Living at one of the most southerly points in Ireland, the people of Sherkin Island boast of their own warm microclimate. During the summer months, the island is a hub of activity with events like the Sherkin Island Regatta for rowing and the music festival Open Ear, which specializes in contemporary art and alternative music. Even though things quiet down during winter, it remains a perfect retreat from the fast pace of life elsewhere.
Get there: A ferry from Baltimore, County Cork takes 10 minutes. Book your journey online.
Kissing puffins on the Saltee Islands © Saverio Morpurgo / 500px
Saltee Islands, County Wexford
Best for a nature-filled day trip in a bird-watcher’s paradise
Just off the southern coast of County Wexford lie the two privately owned islands of Great Saltee and Little Saltee. Day visits to Great Saltee are permitted by the island’s residents, the Neale family, though Little Saltee is inaccessible due to the dangerous currents that surround it.
The Saltees are home to Ireland’s most famous bird sanctuary, with birds from all over the world stopping off on this busy migratory route. It’s also one of the few breeding locations for grey seals in eastern Ireland. When visiting the Saltees, you are asked to fully respect the island’s inhabitants, carrying out your own rubbish and avoiding the private home of the Neale family.
Perfect for picnics and rambling, Great Saltee has a rich history that will send your imagination into overdrive. The island is sometimes called the “Graveyard of a Thousand Ships,” and a number of vessels from both world wars sank off its coast. The island also has a regal past: Michael Neale, who bought the island in 1943, declared himself Prince Michael of the Saltees. “Coronated” in 1956, he built a throne, which you can still sit on, and erected an obelisk in his likeness. A mildly eccentric man, he also become a pilot – and it’s rumored that he once flew in 46 cats to deal with the island’s rat problem. Sadly, the cats are no longer there. Which is probably a blessing for the birds.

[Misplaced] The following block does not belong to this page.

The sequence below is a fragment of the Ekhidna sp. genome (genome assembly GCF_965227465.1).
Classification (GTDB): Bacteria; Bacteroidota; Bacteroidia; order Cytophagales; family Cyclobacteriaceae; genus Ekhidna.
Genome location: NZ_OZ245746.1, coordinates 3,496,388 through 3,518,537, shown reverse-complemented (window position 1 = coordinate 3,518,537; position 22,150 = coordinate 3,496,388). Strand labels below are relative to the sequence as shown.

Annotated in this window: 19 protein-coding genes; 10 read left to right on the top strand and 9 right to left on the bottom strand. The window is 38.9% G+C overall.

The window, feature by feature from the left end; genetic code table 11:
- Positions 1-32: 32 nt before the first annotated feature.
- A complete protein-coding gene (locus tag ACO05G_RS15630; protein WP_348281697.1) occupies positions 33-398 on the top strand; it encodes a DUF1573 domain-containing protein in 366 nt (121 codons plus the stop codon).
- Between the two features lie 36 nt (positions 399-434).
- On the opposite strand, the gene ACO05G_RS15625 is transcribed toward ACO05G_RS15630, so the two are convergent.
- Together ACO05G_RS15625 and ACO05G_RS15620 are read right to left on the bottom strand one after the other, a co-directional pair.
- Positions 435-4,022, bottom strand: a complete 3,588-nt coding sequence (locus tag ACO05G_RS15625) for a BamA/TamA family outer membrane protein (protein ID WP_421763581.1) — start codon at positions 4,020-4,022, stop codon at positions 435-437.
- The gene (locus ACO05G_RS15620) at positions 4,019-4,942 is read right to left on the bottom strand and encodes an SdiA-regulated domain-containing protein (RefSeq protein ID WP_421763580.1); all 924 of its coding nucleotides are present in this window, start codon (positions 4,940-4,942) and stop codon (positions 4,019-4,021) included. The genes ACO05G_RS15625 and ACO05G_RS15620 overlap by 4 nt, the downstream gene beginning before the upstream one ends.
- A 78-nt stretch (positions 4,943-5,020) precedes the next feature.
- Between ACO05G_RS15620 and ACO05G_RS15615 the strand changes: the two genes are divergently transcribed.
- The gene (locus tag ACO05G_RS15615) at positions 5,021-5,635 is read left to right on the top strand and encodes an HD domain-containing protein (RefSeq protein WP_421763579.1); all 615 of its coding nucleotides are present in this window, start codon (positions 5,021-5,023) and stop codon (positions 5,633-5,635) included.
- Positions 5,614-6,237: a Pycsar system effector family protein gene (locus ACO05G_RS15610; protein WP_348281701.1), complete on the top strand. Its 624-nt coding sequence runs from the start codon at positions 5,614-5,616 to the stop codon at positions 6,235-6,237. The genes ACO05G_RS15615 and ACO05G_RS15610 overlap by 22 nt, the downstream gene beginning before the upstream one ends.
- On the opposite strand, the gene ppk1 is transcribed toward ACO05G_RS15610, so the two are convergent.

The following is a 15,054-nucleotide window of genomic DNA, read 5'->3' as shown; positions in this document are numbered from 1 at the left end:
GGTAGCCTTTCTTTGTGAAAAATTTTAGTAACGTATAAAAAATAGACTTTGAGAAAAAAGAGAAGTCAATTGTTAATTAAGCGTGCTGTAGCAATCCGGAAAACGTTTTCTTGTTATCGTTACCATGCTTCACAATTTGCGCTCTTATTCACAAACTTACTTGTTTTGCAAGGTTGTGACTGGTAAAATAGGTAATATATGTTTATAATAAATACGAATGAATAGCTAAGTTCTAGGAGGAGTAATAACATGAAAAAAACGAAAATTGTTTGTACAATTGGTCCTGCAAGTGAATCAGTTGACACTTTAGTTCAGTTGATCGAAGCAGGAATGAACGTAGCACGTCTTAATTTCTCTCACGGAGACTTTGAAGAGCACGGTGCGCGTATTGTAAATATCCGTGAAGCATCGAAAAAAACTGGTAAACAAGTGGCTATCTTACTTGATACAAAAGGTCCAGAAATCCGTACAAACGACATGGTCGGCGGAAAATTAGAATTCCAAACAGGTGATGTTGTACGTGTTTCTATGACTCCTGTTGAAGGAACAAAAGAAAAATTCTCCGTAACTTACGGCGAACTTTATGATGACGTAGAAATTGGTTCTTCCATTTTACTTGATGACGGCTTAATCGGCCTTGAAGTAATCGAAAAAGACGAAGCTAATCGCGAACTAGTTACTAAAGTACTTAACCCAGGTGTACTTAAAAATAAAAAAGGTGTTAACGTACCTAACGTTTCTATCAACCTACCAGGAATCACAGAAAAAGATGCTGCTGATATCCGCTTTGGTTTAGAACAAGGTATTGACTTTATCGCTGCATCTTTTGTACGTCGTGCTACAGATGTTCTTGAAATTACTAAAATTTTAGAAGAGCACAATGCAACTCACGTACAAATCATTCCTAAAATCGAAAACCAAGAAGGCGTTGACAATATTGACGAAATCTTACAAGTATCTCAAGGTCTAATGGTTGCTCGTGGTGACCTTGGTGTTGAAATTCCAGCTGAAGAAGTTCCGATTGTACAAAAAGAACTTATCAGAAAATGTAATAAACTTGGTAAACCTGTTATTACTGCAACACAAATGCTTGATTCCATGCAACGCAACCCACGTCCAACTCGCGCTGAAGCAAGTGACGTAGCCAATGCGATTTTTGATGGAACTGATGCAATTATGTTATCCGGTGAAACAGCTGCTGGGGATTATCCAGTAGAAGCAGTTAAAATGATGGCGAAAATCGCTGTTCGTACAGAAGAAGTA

Get there: The island is accessible by the Saltee Ferry from Kilmore Quay, Wexford Town. If the family is in residence, day-trippers are only allowed between 11:30am and 4:30pm only; any visitors that land a boat outside of designated hours will be asked to leave. No overnight camping is permitted.
Lambay Island is now accessible to the public © VVlasovs/shutterstock
Lambay Island, County Dublin
Best for a private retreat with some unusual wildlife
Located just four kilometers off the coast of County Dublin, Lambay Island is privately owned, with a population of seven people, 100 red-necked wallabies, 200 fallow deer and thousands of seabirds. The island has been owned by the Barings family since 1904, and there’s an air of luxury due to the limited accommodation that’s available throughout the year.
The island has a total of 23 rooms, and only guests who have an existing connection to Lambay can stay in the renovated 15th-century castle or the White House. The rest of us can request to stay in O’Connell’s Cottage, which sits at the end of a row of 18th-century coastguard cottages and sleeps six people. If you fail to nab a bed, day tours are available, with options to go on walking and historical tours or simply to visit for lunch.
Throughout the year, various retreats are on offer including yoga, writing, foraging and cooking. The water from the island’s natural spring is not only used for drinking, washing, cooking and bathing: it’s also used to create the island’s own Lambay Whiskey.
Get there: The ferry takes 15–30 minutes from Malahide. You can book tickets from Skerries Sea Tours or find out about staying on the island here.